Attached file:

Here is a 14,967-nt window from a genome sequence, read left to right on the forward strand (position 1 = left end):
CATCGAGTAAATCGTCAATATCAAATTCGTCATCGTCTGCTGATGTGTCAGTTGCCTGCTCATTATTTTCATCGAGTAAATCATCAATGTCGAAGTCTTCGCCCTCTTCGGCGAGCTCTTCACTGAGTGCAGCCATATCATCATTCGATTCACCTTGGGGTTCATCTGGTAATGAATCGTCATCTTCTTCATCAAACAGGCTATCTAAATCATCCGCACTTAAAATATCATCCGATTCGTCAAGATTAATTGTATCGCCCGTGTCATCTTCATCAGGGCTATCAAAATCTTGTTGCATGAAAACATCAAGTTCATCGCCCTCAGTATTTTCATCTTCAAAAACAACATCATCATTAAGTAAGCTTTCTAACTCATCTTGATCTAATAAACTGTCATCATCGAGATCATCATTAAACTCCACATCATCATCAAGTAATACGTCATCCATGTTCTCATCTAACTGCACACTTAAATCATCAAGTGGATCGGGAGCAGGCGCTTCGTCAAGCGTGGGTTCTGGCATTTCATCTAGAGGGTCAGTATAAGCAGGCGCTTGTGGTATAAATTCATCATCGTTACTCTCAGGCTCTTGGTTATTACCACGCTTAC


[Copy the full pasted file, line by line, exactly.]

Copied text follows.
Here is a 14,967-nt window from a genome sequence, read left to right on the forward strand (position 1 = left end):
CATCGAGTAAATCGTCAATATCAAATTCGTCATCGTCTGCTGATGTGTCAGTTGCCTGCTCATTATTTTCATCGAGTAAATCATCAATGTCGAAGTCTTCGCCCTCTTCGGCGAGCTCTTCACTGAGTGCAGCCATATCATCATTCGATTCACCTTGGGGTTCATCTGGTAATGAATCGTCATCTTCTTCATCAAACAGGCTATCTAAATCATCCGCACTTAAAATATCATCCGATTCGTCAAGATTAATTGTATCGCCCGTGTCATCTTCATCAGGGCTATCAAAATCTTGTTGCATGAAAACATCAAGTTCATCGCCCTCAGTATTTTCATCTTCAAAAACAACATCATCATTAAGTAAGCTTTCTAACTCATCTTGATCTAATAAACTGTCATCATCGAGATCATCATTAAACTCCACATCATCATCAAGTAATACGTCATCCATGTTCTCATCTAACTGCACACTTAAATCATCAAGTGGATCGGGAGCAGGCGCTTCGTCAAGCGTGGGTTCTGGCATTTCATCTAGAGGGTCAGTATAAGCAGGCGCTTGTGGTATAAATTCATCATCGTTACTCTCAGGCTCTTGGTTATTACCACGCTTAC